• UNDO and OOPS - If you don't want to close & reopen the drawing, perhaps just "undoing" the previous command will work. Just like in other applications, the Ctrl-Z will perform an undo. On a similar note, if you want to retrieve something you erased, typing OPPS will restore it. Even if you had done other draw or edit command since that ERASE!
      Note: UNDO will undo multiple commands, OOPS only restores the most recently erased objects.
  • The Pause that Teaches
    Going too fast is probably not going to be an issue when you're getting started with AutoCAD. There is, however, some advantage to not moving too quickly. A slight pause initially can pay benefits later.
    • Object Info - By default, if you hover your cursor over an object, AutoCAD will display a "rollover tip" menu with info about the object (what it is, its later, color, etc).
    • Toolbar Tooltips - On the toolbar, if you hover over an icon, it will display a related tooltip. But wait! If you hover a little longer, it will expand to show additional info of how the command works in the form of a image or video.
    • File & Layout tabs - hovering over any of the tabs will display a thumbnail of its contents (the drawing or the layout tab).
    • For more on tooltips, check out "Tiptoe through the Tooltips".

Hope this helps! I look forward to reading other "getting started" suggestions in the comments! 

 

Enjoy the journey.


Please use the Accept as Solution or Kudo buttons when appropriate

Chris Lindner
CAD Technology Consultant @ onebuttoncad.com
AUGI Board of Directors

3 REPLIES 3
Message 2 of 4
handjonathan
in reply to: clindner

Thanks @clindner 

 

Great to see your initiative in starting this thread. I love your watch the "command line" guidance. It was always my first golden role when training new users to AutoCAD back when I was in the reseller channel. "If in doubt, check the command line" 😂

 



Jonathan Hand


Industry Community Manager | AEC (Architecture & Building)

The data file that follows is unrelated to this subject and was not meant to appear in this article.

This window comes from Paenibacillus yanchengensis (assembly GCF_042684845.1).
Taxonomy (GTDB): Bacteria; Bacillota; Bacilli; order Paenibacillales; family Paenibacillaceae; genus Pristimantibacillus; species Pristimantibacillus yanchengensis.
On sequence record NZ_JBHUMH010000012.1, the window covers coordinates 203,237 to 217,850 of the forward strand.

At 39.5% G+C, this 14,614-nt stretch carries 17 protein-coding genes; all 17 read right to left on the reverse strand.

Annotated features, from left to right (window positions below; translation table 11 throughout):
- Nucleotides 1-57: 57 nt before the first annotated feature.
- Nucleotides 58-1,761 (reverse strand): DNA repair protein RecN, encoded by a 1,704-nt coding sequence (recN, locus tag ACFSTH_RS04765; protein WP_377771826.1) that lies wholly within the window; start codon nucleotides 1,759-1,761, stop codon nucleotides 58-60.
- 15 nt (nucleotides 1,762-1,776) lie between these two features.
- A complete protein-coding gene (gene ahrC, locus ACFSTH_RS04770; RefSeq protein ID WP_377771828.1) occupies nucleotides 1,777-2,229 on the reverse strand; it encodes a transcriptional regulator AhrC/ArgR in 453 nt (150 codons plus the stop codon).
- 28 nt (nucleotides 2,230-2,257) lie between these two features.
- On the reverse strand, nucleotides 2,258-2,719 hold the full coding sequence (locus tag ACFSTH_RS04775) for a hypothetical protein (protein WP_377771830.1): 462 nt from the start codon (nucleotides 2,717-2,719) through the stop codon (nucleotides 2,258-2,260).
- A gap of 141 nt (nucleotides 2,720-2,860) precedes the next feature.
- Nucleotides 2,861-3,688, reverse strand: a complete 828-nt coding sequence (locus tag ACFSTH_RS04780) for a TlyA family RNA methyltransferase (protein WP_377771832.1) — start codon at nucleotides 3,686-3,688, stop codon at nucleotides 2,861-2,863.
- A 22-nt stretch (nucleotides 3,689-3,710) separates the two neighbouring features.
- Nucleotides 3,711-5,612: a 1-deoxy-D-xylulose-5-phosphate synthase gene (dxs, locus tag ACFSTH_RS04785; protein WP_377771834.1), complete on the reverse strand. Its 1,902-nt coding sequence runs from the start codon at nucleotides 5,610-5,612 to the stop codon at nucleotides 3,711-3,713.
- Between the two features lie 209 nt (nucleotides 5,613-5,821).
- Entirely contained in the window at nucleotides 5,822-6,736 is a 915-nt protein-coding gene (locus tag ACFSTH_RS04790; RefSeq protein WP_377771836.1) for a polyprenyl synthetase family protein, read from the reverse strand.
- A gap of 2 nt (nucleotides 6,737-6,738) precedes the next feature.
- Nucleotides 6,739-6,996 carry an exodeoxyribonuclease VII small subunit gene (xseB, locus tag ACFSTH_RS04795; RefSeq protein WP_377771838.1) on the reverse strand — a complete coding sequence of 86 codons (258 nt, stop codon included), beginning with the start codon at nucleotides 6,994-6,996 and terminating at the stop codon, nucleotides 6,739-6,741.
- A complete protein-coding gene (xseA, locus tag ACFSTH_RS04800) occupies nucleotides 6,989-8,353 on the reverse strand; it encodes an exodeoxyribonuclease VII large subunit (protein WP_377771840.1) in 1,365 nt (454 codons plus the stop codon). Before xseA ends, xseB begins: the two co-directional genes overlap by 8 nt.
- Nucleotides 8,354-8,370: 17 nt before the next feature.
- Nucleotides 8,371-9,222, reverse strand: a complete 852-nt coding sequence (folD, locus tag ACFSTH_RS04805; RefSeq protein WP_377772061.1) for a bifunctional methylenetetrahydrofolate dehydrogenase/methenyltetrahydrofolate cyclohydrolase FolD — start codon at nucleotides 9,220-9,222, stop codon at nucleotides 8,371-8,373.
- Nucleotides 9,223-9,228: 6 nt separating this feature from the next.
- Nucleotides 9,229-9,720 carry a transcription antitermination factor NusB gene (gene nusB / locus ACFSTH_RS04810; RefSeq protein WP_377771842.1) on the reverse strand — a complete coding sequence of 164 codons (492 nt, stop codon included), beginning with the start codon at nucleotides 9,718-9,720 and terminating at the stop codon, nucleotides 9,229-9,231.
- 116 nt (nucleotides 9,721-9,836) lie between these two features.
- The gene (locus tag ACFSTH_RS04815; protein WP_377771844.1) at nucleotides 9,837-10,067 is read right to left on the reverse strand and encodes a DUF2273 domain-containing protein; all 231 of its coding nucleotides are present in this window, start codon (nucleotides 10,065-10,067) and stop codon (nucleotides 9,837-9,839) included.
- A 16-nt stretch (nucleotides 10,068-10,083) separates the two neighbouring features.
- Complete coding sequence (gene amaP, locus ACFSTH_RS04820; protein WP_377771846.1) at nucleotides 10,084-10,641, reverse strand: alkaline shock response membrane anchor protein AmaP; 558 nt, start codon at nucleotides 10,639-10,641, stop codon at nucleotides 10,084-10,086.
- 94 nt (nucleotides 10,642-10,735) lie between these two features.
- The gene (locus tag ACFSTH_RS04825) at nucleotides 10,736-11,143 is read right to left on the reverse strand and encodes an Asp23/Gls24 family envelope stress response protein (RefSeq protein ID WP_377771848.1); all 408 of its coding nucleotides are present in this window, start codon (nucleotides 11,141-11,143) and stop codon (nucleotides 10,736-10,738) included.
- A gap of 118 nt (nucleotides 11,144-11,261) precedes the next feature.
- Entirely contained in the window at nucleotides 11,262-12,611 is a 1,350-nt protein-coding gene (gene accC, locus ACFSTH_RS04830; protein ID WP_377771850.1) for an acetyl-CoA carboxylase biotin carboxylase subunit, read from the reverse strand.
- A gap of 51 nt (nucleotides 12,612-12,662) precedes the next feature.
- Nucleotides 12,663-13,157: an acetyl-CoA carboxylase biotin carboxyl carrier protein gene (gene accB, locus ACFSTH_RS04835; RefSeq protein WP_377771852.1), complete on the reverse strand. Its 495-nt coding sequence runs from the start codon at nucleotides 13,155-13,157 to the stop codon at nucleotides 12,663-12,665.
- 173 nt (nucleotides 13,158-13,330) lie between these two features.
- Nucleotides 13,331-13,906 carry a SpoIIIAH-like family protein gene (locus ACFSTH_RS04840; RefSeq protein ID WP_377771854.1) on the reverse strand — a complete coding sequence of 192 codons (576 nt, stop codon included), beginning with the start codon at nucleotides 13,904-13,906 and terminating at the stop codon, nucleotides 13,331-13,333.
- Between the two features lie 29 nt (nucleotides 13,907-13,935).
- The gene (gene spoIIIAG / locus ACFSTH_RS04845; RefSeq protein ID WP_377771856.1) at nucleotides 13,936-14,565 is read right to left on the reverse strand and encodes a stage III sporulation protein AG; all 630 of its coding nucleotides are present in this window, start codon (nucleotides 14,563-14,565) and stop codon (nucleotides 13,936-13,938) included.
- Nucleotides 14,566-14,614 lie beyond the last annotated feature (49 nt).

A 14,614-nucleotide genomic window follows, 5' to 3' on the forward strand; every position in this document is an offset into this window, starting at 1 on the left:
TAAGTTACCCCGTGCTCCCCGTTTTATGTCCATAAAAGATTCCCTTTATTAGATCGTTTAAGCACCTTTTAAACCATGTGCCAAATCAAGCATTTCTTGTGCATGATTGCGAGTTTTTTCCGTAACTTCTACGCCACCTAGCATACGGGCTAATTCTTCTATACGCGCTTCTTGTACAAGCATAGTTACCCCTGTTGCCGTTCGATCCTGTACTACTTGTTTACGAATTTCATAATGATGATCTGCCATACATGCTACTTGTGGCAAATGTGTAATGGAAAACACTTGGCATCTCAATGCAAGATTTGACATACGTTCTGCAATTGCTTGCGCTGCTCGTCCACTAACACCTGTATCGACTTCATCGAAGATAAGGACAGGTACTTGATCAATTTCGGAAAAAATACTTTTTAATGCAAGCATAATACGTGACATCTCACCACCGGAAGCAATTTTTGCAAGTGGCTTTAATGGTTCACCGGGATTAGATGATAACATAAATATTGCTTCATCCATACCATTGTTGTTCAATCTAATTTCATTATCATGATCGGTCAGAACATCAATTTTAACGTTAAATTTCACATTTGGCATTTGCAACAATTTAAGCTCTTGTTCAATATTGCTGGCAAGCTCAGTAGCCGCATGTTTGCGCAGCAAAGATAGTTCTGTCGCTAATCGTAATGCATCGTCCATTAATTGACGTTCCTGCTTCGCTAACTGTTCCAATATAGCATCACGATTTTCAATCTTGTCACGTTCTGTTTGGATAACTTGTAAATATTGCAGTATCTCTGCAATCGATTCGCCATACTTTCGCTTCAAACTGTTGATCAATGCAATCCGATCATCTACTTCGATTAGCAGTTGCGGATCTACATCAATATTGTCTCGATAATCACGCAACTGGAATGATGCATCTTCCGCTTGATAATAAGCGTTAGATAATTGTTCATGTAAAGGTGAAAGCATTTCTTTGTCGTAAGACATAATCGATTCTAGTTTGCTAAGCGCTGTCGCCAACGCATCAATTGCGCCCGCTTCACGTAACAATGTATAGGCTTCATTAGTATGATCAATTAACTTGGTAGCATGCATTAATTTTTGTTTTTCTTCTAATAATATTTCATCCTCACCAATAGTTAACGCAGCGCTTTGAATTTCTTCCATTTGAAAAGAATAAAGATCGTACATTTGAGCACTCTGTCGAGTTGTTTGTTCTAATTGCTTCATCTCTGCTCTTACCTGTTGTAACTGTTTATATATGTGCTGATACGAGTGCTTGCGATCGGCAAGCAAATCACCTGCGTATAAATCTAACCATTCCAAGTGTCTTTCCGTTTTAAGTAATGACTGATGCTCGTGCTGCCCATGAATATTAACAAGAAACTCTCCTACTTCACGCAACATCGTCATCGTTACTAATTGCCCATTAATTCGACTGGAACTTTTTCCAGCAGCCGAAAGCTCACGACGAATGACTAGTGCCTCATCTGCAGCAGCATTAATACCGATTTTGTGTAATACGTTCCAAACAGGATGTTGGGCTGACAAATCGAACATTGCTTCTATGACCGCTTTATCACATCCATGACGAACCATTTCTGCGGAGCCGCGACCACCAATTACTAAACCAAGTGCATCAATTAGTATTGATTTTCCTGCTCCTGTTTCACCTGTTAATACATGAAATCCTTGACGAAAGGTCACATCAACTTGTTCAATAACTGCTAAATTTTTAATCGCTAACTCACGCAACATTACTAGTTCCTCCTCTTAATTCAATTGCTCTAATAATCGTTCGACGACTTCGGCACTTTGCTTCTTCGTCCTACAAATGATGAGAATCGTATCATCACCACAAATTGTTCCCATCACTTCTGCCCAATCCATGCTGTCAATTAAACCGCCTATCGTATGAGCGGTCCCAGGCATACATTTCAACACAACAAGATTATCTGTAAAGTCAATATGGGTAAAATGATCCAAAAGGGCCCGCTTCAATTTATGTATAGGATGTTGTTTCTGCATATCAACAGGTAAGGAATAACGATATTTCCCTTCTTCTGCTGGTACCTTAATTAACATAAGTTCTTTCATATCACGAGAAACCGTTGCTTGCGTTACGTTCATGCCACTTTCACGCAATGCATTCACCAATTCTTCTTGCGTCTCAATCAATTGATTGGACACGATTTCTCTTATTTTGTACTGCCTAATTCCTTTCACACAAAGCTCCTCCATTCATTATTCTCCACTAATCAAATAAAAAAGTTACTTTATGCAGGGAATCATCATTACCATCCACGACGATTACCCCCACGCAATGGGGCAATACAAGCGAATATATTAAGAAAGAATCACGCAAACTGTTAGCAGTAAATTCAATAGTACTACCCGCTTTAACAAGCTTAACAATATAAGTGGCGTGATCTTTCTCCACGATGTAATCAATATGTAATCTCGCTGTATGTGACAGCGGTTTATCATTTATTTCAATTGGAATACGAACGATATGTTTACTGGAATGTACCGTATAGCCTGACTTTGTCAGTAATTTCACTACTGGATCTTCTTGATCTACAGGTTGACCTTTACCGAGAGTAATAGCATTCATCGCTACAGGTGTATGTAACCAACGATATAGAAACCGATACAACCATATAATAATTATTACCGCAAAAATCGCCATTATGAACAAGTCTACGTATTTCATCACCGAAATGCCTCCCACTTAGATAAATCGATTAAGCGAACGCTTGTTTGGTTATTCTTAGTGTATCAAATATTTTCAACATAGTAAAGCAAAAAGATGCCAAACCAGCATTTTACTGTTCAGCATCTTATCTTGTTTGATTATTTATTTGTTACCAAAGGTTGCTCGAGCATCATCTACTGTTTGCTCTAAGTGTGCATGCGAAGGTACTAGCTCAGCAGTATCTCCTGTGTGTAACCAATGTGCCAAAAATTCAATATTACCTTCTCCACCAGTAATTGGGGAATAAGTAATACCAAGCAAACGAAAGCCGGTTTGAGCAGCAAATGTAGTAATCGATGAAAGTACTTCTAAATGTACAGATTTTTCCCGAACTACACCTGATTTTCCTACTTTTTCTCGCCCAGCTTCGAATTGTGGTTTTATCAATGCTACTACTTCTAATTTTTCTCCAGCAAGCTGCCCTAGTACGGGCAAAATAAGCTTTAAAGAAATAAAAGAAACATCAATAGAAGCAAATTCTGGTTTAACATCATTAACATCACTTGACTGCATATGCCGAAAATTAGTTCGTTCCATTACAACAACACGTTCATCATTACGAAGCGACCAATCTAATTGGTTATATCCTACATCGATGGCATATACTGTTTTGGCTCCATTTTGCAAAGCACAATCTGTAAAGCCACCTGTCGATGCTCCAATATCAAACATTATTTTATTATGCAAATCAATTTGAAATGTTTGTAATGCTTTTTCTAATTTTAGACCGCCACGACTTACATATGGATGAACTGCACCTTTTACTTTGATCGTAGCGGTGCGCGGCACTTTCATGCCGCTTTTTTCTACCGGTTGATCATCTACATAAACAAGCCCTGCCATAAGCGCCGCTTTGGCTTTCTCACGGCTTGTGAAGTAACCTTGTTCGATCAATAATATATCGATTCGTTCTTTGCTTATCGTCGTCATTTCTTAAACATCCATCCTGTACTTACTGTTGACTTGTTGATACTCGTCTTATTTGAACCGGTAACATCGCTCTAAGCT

Message 3 of 4

Great getting started advice Chris! Thanks for sharing!


Chris Coumbe
Director of Community Practice
Message 4 of 4
kinseyhavyn
in reply to: clindner

Trial periods can be frustrating, but they are an inevitable part of learning new software. Here are some tips to make the most of your AutoCAD trial period:

  1. You're Not Gonna Break It: Relax and explore! AutoCAD is robust, so experiment without fear. Trying different commands can help you learn faster.

  2. Let AutoCAD Help: Utilize command suggestions and the command line. AutoCAD often suggests related commands, making it easier to find what you need even if you don't know the exact name. Watch the command line for prompts and use keyboard shortcuts to speed up your workflow.

  3. Proceed with Caution: Always make a copy of your drawing before trying something new. Save frequently, and use the UNDO (Ctrl-Z) and OOPS commands to reverse mistakes.

  4. The Pause that Teaches: Hover over objects and icons to see tooltips and additional information. This can provide valuable insights into the tools and features of AutoCAD.

I hope these tips help you make the most of your trial period! Feel free to share your own suggestions in the comments.

 

Can't find what you're looking for? Ask the community or share your knowledge.

Post to forums  

Autodesk Design & Make Report